Sleep - Edina ... If you sleep with a partner, move the pillows, sleep in a different position, or...
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TABLE OF CONTENTS
1.1 Introduction 4
1.1.1 Basic Sleep Facts 4
1.1.2 The Stages of Sleep 4
1.1.3 Sleep Rhythms 4
1.1.4 Getting Enough Sleep 4
1.2.4 Insomnia, Anxiety, and Depression 6
1.2.5 Nightmares and Sleep Tremors 7
1.2.2 Insomnia 6
1.2.3 Insomnia and Shift Work 6
1.2 Sleep Problems 4
1.2.1 Common Sleep Problems 4
1.3 Thoughts and Sleep 10
1.3.1 Negative Thoughts About Sleep 10
1.3.2 Changing Negative Thoughts About Sleep 11
1.2.6 Coping With Nightmares 7
1.2.7 Other Sleep Disorders 8
TABLE OF CONTENTS
1.4 Sleep Habits 11
1.4.1 Harmful Sleep Habits 11
1.4.2 Healthy Sleep Habits 12
1.5 Common Questions About Sleep Problems 13
1.5.1 Common Questions and Answers About Sleep Problems 13
Good sleep is vital to good
health. In this section you will
learn the basics about sleep,
sleep rhythms, and the
importance of getting enough
1.1.1 Basic Sleep Facts
Sleep helps people cope with stress, solve problems, and
recover from illness or injury. Lack of sleep can lead to
drowsiness, irritability, lack of concentration, and memory
and physical problems.
1.1.2 The Stages Of Sleep
Sleep is a complex activity and occurs in five stages. In the
first stage, the body and brain enter a relaxed state of
wakefulness. People slowly enter a deeper and more rest-
ful sleep in the second, third, and fourth stages. It is during
the fifth stage, the ―Rapid eye Movement‖ or REM stage,
that dreaming occurs. While people often awaken tempo-
rarily as they shift from one sleep stage to the next, most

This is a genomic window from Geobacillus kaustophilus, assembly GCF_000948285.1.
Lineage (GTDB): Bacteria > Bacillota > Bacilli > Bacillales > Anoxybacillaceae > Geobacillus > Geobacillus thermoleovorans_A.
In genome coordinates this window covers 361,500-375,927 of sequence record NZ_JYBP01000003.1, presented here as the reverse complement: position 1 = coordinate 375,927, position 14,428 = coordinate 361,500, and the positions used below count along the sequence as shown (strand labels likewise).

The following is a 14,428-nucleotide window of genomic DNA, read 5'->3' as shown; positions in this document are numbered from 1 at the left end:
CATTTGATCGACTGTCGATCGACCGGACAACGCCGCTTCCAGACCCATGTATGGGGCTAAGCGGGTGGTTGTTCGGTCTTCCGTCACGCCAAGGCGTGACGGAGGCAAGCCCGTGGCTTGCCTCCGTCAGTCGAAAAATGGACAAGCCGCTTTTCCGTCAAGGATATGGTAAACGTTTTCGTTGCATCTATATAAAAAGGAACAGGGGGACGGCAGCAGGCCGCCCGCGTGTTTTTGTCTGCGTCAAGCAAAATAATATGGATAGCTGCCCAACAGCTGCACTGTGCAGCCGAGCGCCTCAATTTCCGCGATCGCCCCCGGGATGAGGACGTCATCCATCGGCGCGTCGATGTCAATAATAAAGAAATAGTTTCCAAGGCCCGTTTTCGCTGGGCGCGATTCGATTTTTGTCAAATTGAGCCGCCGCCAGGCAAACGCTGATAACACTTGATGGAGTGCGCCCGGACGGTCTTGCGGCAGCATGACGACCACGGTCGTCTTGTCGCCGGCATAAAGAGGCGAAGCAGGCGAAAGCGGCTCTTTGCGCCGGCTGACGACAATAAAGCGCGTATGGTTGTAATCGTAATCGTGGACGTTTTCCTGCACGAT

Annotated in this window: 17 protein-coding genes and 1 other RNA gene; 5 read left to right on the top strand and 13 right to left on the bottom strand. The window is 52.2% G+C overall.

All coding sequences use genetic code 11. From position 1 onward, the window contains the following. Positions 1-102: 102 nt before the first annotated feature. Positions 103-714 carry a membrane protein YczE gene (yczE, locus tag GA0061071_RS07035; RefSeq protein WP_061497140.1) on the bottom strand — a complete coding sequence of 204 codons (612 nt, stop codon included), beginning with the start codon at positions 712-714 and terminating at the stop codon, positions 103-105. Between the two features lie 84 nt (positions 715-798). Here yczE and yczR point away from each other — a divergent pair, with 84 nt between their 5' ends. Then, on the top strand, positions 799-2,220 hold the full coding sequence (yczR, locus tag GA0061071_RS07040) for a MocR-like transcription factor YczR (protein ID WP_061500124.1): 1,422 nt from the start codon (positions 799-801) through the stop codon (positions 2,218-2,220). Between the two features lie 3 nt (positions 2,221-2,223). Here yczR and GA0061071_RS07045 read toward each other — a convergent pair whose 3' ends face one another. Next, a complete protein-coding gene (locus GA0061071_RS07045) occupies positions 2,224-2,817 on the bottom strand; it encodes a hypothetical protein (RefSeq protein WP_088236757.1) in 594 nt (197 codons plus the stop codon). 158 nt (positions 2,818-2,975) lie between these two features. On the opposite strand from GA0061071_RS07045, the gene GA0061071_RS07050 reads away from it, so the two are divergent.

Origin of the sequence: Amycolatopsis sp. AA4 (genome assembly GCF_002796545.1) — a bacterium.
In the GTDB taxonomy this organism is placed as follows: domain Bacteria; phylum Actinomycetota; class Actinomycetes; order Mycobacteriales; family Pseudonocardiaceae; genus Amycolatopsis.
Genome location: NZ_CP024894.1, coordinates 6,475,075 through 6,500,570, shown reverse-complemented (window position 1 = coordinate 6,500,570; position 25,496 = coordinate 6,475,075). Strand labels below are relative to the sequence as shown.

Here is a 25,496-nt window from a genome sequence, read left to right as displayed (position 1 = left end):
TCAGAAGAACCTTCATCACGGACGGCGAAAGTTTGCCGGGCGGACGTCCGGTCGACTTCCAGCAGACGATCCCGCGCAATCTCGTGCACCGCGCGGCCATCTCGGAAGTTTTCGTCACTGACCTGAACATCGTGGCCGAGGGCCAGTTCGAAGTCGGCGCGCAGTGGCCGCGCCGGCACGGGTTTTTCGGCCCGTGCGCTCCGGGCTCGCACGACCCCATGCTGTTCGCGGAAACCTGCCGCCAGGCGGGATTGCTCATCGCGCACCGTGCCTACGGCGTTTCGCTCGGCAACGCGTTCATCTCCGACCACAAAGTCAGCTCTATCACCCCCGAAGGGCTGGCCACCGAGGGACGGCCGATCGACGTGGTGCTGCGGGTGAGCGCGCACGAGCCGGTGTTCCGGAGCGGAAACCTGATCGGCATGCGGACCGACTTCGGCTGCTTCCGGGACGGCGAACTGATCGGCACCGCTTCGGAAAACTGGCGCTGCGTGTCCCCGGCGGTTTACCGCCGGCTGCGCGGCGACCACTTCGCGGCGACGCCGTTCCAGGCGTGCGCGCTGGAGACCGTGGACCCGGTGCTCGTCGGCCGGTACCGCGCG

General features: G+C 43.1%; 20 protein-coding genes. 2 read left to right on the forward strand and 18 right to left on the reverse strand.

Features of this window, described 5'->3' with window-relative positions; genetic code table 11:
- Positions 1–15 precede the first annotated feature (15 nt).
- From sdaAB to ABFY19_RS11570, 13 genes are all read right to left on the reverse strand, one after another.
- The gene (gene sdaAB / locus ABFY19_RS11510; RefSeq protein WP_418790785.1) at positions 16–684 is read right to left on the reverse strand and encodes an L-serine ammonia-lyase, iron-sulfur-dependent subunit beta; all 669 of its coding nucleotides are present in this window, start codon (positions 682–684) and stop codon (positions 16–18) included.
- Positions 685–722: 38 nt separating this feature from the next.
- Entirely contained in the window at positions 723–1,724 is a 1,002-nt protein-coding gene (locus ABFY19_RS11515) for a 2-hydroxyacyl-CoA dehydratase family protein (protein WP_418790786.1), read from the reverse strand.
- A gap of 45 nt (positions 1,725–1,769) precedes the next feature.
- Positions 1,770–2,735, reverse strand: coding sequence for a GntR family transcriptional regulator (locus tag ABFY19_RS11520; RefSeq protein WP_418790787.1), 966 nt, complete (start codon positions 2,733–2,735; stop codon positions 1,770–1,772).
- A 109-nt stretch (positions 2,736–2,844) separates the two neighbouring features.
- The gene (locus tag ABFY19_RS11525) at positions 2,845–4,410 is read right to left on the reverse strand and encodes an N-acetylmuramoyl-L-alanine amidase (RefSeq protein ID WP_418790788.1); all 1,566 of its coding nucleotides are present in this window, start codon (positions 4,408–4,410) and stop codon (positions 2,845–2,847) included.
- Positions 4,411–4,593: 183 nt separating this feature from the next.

fall right back to sleep.
1.1.3 Sleep Rhythms
Our bodies naturally want to be awake during the day and
to sleep at night—this natural tendency is referred to as the
circadian rhythm. Your circadian rhythm is hard to
change, and explains why adjusting to a late-night work or
duty schedule can be difficult.
Body temperature also follows a natural cycle, changing
throughout the day and night. Your temperature is higher
when you’re alert and active, and is lower as you become
less active and tired.
1.1.4 Getting Enough Sleep
While the amount of sleep needed for good health and optimum performance mostly depends on the
individual, experts suggest that adults function best when they get seven to nine hours of sleep each
night. You should figure out how much sleep you need to feel well-rested. Ensuring that fatigue isn’t a
problem during the day is one way of determining how much sleep is needed.
1.2 SLEEP PROBLEMS
It’s normal to ―lose sleep‖ over stressful
life events. In this section you will
learn about different sleep problems
and coping techniques.
1.2.1 Common Sleeping Problems
From time-to-time, most people encounter occasions dur-
ing which they are not getting enough sleep. Sleep prob-
lems can be caused by stress, pain, drugs, alcohol, diet,
lack of exercise, or an irregular sleep schedule. People
who are not sleeping well are more likely to be depressed,
irritable, or anxious.
And these things increase a person’s risk for
Personal loss (such as divorce or death of
a loved one)
Stress (such as marriage, kids, money,
work, or school)
Health problems (illness or pain)
Anxiety or depression
Caffeine (coffee, tea, soda, chocolate)
Smoking, chewing, or dipping tobacco
Drugs or alcohol
Poor sleep environment (too hot or too
Changes in sleep schedule (night hours,
shift work, jet lag)
Eating to much before bed
Eating salty or spicy foods
Loud and frequent snoring
Sleep disorders (like restless legs syn-
drome or sleep apnea)
Spouse or partner with sleep problems
1.2.1 Common Sleeping Problems (cont.)
Poor sleep can also lead to problems with atten-
tion, concentration, and memory. Chronic sleep